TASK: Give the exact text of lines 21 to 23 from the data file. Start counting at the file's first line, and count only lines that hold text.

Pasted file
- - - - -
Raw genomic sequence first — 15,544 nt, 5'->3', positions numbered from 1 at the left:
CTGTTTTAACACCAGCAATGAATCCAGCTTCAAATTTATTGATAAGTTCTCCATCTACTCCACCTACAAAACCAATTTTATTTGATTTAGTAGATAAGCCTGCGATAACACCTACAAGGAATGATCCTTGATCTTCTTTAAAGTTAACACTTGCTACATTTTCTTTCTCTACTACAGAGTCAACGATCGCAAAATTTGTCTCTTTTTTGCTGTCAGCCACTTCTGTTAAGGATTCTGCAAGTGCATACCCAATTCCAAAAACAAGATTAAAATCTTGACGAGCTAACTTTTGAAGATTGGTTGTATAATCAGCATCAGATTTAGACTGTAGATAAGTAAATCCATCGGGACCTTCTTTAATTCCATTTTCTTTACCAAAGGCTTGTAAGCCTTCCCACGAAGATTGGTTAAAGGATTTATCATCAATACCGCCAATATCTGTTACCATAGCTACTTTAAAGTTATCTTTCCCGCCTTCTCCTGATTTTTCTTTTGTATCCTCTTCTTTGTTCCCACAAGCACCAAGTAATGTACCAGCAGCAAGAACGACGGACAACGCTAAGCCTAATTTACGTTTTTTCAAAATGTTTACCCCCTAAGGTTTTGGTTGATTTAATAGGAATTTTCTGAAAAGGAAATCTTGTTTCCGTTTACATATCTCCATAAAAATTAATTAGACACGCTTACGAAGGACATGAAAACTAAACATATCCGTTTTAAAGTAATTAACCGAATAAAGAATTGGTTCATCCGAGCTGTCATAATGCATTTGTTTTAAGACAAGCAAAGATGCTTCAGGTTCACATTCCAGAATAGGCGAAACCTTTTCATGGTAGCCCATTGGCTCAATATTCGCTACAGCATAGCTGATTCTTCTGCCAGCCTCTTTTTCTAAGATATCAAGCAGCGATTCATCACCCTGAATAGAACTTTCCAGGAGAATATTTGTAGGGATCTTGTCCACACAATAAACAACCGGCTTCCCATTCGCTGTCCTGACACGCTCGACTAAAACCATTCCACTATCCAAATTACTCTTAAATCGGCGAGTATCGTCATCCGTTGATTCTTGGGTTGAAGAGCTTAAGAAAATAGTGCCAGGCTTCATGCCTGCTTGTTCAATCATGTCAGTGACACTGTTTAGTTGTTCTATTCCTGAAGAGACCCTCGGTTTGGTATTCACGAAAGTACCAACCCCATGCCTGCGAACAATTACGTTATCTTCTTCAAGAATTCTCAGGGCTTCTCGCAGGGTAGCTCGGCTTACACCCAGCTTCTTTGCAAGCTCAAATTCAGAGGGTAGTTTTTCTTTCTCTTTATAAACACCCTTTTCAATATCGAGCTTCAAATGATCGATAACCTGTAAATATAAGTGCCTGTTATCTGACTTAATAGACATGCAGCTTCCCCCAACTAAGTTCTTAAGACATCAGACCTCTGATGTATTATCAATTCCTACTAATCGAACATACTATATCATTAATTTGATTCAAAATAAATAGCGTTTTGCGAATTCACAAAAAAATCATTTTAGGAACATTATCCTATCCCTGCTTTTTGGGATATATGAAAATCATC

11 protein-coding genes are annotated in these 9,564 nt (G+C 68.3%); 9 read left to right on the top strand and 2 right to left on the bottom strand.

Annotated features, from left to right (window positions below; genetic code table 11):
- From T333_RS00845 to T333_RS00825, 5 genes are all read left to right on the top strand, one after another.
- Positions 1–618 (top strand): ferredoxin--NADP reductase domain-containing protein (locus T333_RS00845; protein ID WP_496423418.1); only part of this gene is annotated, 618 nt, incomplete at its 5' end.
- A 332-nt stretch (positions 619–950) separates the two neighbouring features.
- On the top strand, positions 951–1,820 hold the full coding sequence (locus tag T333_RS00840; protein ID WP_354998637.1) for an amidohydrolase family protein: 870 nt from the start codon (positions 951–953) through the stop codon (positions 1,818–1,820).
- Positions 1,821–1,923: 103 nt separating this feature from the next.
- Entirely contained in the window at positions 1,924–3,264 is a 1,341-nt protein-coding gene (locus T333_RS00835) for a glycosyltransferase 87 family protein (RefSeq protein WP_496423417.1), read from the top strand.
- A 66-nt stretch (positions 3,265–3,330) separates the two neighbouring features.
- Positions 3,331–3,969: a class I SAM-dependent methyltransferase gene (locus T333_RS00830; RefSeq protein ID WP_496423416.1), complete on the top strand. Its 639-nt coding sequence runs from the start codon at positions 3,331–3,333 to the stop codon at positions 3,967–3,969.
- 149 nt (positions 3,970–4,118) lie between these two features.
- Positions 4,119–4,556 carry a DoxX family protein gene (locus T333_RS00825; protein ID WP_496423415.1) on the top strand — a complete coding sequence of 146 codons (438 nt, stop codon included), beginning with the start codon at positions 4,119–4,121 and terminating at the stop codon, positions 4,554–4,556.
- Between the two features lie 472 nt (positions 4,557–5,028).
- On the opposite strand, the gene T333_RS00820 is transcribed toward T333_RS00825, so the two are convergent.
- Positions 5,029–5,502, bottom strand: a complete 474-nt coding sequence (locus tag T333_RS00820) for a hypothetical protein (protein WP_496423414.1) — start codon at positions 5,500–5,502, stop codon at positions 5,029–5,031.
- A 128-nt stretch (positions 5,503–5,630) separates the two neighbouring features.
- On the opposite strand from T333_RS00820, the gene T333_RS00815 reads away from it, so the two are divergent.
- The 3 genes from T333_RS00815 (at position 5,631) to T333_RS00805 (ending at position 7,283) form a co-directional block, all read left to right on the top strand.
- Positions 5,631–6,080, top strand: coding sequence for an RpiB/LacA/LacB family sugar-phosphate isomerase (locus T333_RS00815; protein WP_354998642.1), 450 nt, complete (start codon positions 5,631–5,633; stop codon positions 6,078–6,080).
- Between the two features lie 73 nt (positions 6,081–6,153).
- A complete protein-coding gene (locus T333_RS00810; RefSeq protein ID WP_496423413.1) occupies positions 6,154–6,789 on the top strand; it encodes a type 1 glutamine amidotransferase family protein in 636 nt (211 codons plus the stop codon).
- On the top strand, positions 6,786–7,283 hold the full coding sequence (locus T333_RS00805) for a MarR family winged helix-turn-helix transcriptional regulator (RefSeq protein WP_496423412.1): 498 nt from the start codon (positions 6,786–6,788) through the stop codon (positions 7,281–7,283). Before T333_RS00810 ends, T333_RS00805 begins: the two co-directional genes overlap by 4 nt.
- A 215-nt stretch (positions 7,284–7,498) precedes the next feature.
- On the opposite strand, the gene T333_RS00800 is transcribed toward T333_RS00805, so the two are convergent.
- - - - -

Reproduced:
- Positions 5,631–6,080, top strand: coding sequence for an RpiB/LacA/LacB family sugar-phosphate isomerase (locus T333_RS00815; protein WP_354998642.1), 450 nt, complete (start codon positions 5,631–5,633; stop codon positions 6,078–6,080).
- Between the two features lie 73 nt (positions 6,081–6,153).
- A complete protein-coding gene (locus T333_RS00810; RefSeq protein ID WP_496423413.1) occupies positions 6,154–6,789 on the top strand; it encodes a type 1 glutamine amidotransferase family protein in 636 nt (211 codons plus the stop codon).